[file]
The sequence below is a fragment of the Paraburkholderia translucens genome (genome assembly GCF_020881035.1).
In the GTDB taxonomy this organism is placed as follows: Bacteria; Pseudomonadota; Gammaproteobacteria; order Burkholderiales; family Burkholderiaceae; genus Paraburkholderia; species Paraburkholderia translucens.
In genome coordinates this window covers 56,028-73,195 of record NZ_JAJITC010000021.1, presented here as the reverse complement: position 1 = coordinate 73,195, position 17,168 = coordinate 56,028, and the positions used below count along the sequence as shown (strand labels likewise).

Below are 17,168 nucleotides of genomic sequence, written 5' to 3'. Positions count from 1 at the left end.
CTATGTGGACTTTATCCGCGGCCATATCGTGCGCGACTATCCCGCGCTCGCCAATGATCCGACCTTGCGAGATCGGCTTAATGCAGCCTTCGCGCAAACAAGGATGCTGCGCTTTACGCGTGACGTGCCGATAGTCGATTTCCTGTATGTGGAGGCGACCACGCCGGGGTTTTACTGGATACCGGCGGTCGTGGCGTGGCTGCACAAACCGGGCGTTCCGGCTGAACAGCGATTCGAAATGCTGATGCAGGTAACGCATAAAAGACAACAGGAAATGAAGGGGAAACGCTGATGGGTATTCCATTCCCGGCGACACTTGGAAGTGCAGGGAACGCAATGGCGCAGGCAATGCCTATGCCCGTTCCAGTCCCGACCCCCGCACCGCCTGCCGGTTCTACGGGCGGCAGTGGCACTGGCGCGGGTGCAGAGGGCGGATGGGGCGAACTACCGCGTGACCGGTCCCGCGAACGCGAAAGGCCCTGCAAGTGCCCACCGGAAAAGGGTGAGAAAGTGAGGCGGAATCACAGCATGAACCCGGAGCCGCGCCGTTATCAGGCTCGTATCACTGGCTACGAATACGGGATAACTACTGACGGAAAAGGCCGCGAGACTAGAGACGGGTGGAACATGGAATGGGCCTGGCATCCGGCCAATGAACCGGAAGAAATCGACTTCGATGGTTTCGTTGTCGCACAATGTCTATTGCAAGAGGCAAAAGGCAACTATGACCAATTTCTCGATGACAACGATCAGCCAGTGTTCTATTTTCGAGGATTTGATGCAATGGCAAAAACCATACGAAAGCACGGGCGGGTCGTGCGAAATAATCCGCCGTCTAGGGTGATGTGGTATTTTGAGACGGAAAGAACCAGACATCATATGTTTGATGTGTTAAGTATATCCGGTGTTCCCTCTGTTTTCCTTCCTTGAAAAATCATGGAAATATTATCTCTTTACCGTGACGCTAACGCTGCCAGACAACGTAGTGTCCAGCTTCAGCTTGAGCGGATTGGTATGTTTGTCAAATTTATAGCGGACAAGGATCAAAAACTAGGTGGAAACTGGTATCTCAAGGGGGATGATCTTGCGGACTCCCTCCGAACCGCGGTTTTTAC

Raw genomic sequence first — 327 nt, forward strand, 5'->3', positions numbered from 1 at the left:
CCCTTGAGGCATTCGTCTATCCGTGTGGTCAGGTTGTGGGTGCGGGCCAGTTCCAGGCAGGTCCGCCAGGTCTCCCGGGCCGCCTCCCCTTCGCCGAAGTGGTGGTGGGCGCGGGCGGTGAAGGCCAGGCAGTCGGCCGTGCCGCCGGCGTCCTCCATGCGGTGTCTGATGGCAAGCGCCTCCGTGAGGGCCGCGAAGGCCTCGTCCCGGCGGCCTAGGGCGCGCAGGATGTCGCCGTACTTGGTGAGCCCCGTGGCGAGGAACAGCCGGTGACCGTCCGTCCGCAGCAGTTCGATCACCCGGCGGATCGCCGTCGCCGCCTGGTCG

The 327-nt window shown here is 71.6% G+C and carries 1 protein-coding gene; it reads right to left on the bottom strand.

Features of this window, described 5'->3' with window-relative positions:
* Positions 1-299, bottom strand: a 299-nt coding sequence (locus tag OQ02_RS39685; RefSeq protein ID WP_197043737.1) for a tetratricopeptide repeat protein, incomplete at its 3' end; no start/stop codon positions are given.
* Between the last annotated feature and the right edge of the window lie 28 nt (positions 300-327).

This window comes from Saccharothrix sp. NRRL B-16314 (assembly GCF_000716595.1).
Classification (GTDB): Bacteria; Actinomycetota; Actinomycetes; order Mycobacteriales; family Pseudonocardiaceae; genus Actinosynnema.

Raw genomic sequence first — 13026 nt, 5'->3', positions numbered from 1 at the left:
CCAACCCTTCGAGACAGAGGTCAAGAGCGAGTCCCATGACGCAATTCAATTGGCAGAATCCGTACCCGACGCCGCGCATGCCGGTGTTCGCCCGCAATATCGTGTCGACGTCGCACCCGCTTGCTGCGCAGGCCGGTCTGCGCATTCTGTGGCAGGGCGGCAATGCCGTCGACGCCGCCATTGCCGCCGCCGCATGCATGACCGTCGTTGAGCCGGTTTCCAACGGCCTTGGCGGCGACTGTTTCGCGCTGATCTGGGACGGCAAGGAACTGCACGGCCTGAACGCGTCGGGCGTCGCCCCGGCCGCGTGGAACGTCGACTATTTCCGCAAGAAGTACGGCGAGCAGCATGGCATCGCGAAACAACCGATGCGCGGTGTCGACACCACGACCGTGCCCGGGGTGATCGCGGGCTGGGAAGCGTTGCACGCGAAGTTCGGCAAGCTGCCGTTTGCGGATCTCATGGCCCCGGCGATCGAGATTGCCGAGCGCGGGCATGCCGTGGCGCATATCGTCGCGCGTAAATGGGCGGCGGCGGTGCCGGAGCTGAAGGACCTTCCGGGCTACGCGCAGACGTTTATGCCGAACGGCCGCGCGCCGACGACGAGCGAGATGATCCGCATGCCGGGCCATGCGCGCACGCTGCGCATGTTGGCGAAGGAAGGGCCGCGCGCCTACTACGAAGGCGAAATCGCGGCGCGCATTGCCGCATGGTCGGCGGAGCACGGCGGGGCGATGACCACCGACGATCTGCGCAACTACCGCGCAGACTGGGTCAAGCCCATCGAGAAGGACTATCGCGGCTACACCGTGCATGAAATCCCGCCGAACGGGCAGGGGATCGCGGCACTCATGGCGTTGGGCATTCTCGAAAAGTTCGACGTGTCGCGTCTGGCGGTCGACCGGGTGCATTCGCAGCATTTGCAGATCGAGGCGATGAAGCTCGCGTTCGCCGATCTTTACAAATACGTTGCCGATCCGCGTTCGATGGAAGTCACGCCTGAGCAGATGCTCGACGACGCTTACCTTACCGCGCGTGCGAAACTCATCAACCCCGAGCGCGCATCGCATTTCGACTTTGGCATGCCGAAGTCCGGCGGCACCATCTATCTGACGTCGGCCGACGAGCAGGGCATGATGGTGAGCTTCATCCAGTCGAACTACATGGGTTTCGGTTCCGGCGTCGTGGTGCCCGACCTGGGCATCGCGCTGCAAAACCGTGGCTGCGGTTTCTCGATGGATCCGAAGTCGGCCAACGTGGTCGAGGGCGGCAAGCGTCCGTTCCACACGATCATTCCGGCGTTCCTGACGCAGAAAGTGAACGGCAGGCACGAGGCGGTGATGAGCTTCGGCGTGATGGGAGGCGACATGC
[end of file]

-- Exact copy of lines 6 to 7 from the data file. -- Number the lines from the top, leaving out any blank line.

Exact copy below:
Raw genomic sequence first — 327 nt, forward strand, 5'->3', positions numbered from 1 at the left:
CCCTTGAGGCATTCGTCTATCCGTGTGGTCAGGTTGTGGGTGCGGGCCAGTTCCAGGCAGGTCCGCCAGGTCTCCCGGGCCGCCTCCCCTTCGCCGAAGTGGTGGTGGGCGCGGGCGGTGAAGGCCAGGCAGTCGGCCGTGCCGCCGGCGTCCTCCATGCGGTGTCTGATGGCAAGCGCCTCCGTGAGGGCCGCGAAGGCCTCGTCCCGGCGGCCTAGGGCGCGCAGGATGTCGCCGTACTTGGTGAGCCCCGTGGCGAGGAACAGCCGGTGACCGTCCGTCCGCAGCAGTTCGATCACCCGGCGGATCGCCGTCGCCGCCTGGTCG